Climbing Fruit

Some fruit is produced on climbing plants. For most gardeners, the main fruiting climber is a grapevine. Vines are increasingly popular among home gardeners, whether you are looking to grow just a few grapes for the table or for making a couple of bottles of wine, or are intending to plant up the whole garden and turn it into a vineyard. As with other aspects of gardening, it is very easy to become hooked on growing grapes.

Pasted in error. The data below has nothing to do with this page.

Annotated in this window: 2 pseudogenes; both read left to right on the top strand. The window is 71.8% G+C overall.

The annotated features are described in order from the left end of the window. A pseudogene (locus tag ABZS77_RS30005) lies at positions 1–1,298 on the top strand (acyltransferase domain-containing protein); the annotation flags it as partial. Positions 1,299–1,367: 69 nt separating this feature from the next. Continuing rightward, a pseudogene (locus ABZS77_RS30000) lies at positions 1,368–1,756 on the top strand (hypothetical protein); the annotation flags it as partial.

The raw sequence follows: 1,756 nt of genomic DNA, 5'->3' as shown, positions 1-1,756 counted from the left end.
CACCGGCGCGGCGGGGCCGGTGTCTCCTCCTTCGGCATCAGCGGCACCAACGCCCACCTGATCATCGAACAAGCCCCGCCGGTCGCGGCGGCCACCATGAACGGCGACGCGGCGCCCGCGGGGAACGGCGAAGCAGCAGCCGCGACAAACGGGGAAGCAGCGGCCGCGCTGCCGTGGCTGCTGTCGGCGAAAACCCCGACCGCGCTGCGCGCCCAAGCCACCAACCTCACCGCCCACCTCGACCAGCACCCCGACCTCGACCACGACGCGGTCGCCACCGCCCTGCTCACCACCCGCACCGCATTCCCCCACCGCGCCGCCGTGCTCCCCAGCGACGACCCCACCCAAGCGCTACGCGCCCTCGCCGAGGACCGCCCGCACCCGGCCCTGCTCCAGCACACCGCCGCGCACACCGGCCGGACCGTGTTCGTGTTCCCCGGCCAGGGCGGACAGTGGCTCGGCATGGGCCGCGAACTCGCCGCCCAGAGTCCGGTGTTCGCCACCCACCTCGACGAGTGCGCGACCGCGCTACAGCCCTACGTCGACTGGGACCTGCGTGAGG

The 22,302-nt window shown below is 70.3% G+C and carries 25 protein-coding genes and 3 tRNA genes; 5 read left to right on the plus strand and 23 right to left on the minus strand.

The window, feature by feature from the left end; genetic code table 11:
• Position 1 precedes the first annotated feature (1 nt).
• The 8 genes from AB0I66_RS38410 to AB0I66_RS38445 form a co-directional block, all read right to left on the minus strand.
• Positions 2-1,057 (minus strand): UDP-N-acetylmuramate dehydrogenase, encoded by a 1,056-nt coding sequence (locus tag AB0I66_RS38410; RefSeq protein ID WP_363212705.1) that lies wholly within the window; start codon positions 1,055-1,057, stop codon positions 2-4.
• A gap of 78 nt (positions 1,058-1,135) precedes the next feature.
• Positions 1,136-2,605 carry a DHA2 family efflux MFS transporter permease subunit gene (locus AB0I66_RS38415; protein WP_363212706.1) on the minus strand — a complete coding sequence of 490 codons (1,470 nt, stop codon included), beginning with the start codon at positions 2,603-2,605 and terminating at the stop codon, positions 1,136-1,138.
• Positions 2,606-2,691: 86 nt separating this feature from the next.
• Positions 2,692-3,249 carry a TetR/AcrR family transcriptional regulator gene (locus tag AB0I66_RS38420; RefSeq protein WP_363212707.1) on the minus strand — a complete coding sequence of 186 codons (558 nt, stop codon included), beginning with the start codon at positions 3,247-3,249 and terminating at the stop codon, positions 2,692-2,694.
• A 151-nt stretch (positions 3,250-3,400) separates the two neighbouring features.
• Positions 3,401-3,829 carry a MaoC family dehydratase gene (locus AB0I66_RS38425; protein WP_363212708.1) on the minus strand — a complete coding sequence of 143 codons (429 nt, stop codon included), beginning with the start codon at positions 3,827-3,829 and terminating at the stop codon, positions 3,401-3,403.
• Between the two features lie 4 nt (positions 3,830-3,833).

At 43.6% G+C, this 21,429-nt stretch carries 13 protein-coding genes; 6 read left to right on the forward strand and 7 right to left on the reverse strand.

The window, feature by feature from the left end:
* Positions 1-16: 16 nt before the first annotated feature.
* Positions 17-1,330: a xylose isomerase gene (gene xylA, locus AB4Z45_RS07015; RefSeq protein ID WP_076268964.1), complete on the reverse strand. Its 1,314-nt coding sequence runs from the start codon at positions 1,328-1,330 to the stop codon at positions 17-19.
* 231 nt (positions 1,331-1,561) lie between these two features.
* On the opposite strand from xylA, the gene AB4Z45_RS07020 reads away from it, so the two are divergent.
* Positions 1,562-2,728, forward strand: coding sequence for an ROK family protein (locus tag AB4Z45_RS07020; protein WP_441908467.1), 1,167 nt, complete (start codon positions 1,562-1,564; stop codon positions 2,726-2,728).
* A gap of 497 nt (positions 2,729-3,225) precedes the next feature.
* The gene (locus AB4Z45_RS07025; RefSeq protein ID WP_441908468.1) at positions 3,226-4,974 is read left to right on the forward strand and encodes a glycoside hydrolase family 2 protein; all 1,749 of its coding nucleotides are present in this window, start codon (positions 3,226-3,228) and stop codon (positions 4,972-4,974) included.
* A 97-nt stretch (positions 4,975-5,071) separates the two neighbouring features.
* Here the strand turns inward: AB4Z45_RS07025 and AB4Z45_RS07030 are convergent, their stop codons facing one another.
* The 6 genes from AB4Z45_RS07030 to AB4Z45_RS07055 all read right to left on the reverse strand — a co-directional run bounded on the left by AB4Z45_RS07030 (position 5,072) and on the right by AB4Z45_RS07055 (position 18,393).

A plant that is not necessarily thought of as a fruit is the hop. For centuries, this has been grown on a large scale for making another beverage: beer. However, as the number of commercial hop gardens diminishes,   there is a corresponding increase in gardeners who are growing hops themselves for a spot of home-brewing. Although the detail is different, the basic principles behind the training and pruning of climbing fruit are the same as any other kind of pruning: the purpose is to maximize cropping and to keep the plants in a reasonably tidy condition, especially if they double as ornamental plants.